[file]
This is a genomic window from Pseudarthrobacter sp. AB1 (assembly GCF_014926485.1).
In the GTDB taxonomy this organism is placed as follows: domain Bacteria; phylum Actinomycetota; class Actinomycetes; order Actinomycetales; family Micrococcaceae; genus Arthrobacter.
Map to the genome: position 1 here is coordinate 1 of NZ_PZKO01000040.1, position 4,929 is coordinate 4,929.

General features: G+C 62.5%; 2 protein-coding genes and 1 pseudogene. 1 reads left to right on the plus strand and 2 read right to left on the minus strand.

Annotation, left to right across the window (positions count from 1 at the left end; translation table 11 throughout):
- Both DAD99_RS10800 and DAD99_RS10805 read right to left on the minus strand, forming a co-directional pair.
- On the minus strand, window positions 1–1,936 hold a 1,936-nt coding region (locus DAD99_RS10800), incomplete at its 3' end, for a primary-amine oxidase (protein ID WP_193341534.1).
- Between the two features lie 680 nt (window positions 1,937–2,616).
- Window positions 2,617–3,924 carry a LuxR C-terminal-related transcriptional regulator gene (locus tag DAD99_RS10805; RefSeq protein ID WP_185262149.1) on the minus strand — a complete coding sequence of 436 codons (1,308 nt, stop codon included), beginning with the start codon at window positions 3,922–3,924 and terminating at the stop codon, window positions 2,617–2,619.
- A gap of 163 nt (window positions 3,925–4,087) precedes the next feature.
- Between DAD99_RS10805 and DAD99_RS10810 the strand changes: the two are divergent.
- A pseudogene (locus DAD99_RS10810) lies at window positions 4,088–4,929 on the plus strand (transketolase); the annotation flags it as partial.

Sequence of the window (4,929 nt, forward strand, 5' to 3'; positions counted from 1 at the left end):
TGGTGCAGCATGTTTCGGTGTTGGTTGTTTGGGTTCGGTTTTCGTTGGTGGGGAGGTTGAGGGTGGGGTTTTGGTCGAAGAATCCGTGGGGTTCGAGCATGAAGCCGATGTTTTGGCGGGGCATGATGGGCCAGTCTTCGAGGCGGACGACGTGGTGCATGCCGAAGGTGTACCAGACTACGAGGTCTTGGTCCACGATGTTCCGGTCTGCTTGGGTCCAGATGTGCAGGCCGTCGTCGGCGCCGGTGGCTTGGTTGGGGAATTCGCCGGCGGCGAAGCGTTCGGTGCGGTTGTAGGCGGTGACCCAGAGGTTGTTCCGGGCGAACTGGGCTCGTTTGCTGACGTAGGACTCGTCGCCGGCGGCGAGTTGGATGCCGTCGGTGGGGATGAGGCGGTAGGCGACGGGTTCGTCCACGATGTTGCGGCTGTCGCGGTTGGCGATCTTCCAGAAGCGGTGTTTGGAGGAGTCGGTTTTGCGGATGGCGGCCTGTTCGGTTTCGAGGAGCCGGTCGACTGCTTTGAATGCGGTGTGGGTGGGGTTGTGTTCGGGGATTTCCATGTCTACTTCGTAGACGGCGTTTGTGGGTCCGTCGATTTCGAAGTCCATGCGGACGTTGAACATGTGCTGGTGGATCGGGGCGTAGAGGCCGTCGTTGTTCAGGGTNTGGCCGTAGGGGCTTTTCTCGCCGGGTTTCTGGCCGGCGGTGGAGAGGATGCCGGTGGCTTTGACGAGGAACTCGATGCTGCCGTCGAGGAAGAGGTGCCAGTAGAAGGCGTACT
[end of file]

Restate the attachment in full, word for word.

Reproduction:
This is a genomic window from Pseudarthrobacter sp. AB1 (assembly GCF_014926485.1).
In the GTDB taxonomy this organism is placed as follows: domain Bacteria; phylum Actinomycetota; class Actinomycetes; order Actinomycetales; family Micrococcaceae; genus Arthrobacter.
Map to the genome: position 1 here is coordinate 1 of NZ_PZKO01000040.1, position 4,929 is coordinate 4,929.

General features: G+C 62.5%; 2 protein-coding genes and 1 pseudogene. 1 reads left to right on the plus strand and 2 read right to left on the minus strand.

Annotation, left to right across the window (positions count from 1 at the left end; translation table 11 throughout):
- Both DAD99_RS10800 and DAD99_RS10805 read right to left on the minus strand, forming a co-directional pair.
- On the minus strand, window positions 1–1,936 hold a 1,936-nt coding region (locus DAD99_RS10800), incomplete at its 3' end, for a primary-amine oxidase (protein ID WP_193341534.1).
- Between the two features lie 680 nt (window positions 1,937–2,616).
- Window positions 2,617–3,924 carry a LuxR C-terminal-related transcriptional regulator gene (locus tag DAD99_RS10805; RefSeq protein ID WP_185262149.1) on the minus strand — a complete coding sequence of 436 codons (1,308 nt, stop codon included), beginning with the start codon at window positions 3,922–3,924 and terminating at the stop codon, window positions 2,617–2,619.
- A gap of 163 nt (window positions 3,925–4,087) precedes the next feature.
- Between DAD99_RS10805 and DAD99_RS10810 the strand changes: the two are divergent.
- A pseudogene (locus DAD99_RS10810) lies at window positions 4,088–4,929 on the plus strand (transketolase); the annotation flags it as partial.

Sequence of the window (4,929 nt, forward strand, 5' to 3'; positions counted from 1 at the left end):
TGGTGCAGCATGTTTCGGTGTTGGTTGTTTGGGTTCGGTTTTCGTTGGTGGGGAGGTTGAGGGTGGGGTTTTGGTCGAAGAATCCGTGGGGTTCGAGCATGAAGCCGATGTTTTGGCGGGGCATGATGGGCCAGTCTTCGAGGCGGACGACGTGGTGCATGCCGAAGGTGTACCAGACTACGAGGTCTTGGTCCACGATGTTCCGGTCTGCTTGGGTCCAGATGTGCAGGCCGTCGTCGGCGCCGGTGGCTTGGTTGGGGAATTCGCCGGCGGCGAAGCGTTCGGTGCGGTTGTAGGCGGTGACCCAGAGGTTGTTCCGGGCGAACTGGGCTCGTTTGCTGACGTAGGACTCGTCGCCGGCGGCGAGTTGGATGCCGTCGGTGGGGATGAGGCGGTAGGCGACGGGTTCGTCCACGATGTTGCGGCTGTCGCGGTTGGCGATCTTCCAGAAGCGGTGTTTGGAGGAGTCGGTTTTGCGGATGGCGGCCTGTTCGGTTTCGAGGAGCCGGTCGACTGCTTTGAATGCGGTGTGGGTGGGGTTGTGTTCGGGGATTTCCATGTCTACTTCGTAGACGGCGTTTGTGGGTCCGTCGATTTCGAAGTCCATGCGGACGTTGAACATGTGCTGGTGGATCGGGGCGTAGAGGCCGTCGTTGTTCAGGGTNTGGCCGTAGGGGCTTTTCTCGCCGGGTTTCTGGCCGGCGGTGGAGAGGATGCCGGTGGCTTTGACGAGGAACTCGATGCTGCCGTCGAGGAAGAGGTGCCAGTAGAAGGCGTACT